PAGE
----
Auschwitz: A New History by Laurence Rees
My rating: 4 of 5 stars
I am having difficulty writing a review of this book without getting sucked down into a spiral of sputtering despair. So I will try to keep it short. There is plenty of information about Auschwitz available on the market; so what makes this book “new”? The simple answer are the interviews. Rees has personally spoken to both survivors and perpetrators, and weaves their individual stories into a larger narrative of the camp. In this way, the book becomes almost as much a psychological study as it is a history.
Judged purely as a history, this book is good but not superlative. Rees does an admirable job of covering the broad sweep of the camp’s history, including many unexpected (and usually quite disturbing) details. However, the book’s brevity precludes any detailed examination, and I was often left wanting to learn more about certain aspects of the camp. Curiously, Rees also includes many stories that are outside the purported purview of the book—such as the story of how the citizens of Britain’s Channel Islands reacted to the Nazi’s persecution of the Jews—stories that are usually quite compelling, but which seem difficult to justify including in a book of this size.
It is as an examination of inmates and perpetrators that the book is most valuable. One conclusion is that the common Nazi excuse—that they were merely acting under orders—does not hold water. Indeed, Rees shows that the National Socialist organization did not have to rely on violent coercion in order to motivate its members; the majority of men in leadership positions were genuine believers in the ideology. This certainly describes Rudolf Höss, the camp commandant. Another conclusion, even more unsettling, is that people can change—not just superficially, but fundamentally—when put under extreme conditions. As one survivor put it:
People asked me, ‘What did you learn?’ and I think I’m only sure of one thing—nobody knows themselves. The nice person on the street, you ask him, ‘Where is North Street?’ and he goes with you half a block and shows you, and is nice and kind. That same person in a different situation could be the worst sadist. Nobody knows themselves.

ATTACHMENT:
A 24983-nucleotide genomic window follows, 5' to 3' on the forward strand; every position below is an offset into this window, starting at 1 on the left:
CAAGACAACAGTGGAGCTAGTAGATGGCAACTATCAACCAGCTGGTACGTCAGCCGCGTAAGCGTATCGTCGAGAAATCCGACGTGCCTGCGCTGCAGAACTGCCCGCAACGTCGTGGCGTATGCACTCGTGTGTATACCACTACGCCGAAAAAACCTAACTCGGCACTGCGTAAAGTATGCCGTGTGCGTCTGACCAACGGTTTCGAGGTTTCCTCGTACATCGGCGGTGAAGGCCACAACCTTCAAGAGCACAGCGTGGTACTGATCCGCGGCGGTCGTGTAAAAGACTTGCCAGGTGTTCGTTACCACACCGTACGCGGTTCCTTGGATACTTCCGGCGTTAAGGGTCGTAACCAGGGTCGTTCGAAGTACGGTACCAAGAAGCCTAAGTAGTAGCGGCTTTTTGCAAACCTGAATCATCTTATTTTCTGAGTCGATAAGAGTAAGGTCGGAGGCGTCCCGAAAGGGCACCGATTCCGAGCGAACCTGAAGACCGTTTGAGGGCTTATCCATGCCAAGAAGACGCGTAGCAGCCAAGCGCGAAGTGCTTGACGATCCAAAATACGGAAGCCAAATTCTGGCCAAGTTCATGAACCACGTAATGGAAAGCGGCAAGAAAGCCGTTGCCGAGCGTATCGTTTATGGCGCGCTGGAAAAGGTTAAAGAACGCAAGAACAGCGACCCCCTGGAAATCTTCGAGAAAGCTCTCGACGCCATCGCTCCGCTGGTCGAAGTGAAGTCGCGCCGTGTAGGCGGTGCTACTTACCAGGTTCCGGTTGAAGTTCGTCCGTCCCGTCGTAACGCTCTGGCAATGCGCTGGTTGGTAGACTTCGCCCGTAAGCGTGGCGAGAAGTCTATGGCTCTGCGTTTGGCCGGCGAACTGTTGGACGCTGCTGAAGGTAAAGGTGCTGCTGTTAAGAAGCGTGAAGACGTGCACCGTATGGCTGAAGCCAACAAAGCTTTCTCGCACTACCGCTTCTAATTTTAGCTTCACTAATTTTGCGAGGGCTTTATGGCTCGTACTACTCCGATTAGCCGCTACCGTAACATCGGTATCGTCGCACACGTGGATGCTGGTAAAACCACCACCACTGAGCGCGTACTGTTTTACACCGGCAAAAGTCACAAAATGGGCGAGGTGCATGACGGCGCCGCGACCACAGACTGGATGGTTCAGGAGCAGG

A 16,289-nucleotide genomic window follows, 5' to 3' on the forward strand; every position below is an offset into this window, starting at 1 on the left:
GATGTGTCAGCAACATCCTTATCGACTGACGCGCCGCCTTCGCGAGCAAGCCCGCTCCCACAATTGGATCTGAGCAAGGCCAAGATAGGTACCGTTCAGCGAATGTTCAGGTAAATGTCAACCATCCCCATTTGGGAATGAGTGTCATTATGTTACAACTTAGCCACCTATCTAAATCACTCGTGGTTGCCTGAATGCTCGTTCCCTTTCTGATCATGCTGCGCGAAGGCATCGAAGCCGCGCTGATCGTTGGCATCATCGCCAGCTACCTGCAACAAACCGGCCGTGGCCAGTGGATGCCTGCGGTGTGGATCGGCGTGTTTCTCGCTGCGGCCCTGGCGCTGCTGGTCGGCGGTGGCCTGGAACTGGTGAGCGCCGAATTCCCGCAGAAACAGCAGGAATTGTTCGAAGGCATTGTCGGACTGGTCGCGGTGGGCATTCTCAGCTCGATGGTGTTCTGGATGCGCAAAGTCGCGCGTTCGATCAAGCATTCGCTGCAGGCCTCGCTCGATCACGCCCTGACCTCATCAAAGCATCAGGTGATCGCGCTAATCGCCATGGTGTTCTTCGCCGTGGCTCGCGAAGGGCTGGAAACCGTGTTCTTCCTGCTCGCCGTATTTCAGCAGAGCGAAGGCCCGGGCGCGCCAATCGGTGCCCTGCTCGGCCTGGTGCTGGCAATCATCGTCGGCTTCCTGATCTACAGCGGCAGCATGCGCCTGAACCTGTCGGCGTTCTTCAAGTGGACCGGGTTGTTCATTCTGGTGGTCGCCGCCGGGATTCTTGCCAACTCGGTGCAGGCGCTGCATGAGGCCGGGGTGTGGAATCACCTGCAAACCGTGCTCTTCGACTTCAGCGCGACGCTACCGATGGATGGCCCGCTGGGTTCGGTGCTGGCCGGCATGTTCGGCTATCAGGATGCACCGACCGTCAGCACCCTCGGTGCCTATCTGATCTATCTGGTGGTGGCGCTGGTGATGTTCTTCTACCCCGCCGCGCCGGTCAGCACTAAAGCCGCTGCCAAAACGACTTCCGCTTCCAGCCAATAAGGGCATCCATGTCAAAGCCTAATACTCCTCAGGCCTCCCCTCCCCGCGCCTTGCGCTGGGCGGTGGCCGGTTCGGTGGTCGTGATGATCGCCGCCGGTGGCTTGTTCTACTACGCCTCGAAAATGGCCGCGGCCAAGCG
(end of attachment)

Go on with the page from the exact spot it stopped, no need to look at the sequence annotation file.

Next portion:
Yet, for me, the book’s defining character is Oskar Groening. He was a low-level SS officer whose job at the camp was to count the money of incoming (and usually executed) prisoners. He is memorable precisely because he is so ordinary: he worked at a bank before the war and at a glass factory afterwards, leading a quiet life. Indeed, he disliked the violence and bloodshed of the camp—not on moral grounds, but because it sickened him. Nevertheless, he worked diligently at Auschwitz for years, counting up foreign currencies with hardly a spot on his conscience. Hannah Arendt was undoubtedly wrong in applying the term, ‘the banality of evil,’ to Adolf Eichmann; but it fits Groening like a glove. For him, Auschwitz was just a job—and a rather cushy one at that.
Indeed, if there is one general takeaway from this history, it is that only the most strong-willed of individuals can rise above their moral climate. Most people (and I am thinking of perpetrators, not victims here) simply go along with prevailing attitudes. There were plenty of ideologically committed Nazis, such as Höss; and there were probably many Groenings, who just wanted a stable job. But there is no record of a single SS officer deserting or refusing to serve at Auschwitz on moral grounds. Indeed, the most disturbing thing of all is that, without exception, none of the former perpetrators interviewed by Rees feel much, if any, remorse. Groening was finally motivated to speak about his experiences, in his old age, not because of lingering guilt, but because he encountered some Holocaust deniers (he wanted to assure them that it was real).
Though it may seem off topic, Rees includes a lengthy section on the Danish resistance to Nazi persecution, which forms a sharp contrast to the many stories of shameful cooperation (for example, by the French, the Hungarians, the Channel Islanders). But he does so to make an important point: in all of these cases, individual behavior seems to be largely a consequence of cultural and social influences. Just as there is no evidence that every Nazi was a true sociopath, so is there no reason to believe everyone in Copenhagen was a born angel. Indeed, as Rees emphasizes again and again, we are talking about people who, in other circumstances, would have been quite ordinary. Yet this is very disturbing, since it seems to exonerate evil doers while depriving the virtuous of their dues. This is a paradox of human behavior: only individuals can be held morally accountable, and yet individuals so often go along with their group. So if the Danes are ordinary as individuals, what explains their extraordinarily praiseworthy actions in this circumstance?
I don’t have the answer. All I can say that few books will make you feel less optimistic about our species than this one. Yet it is important to learn about Auschwitz for that very reason.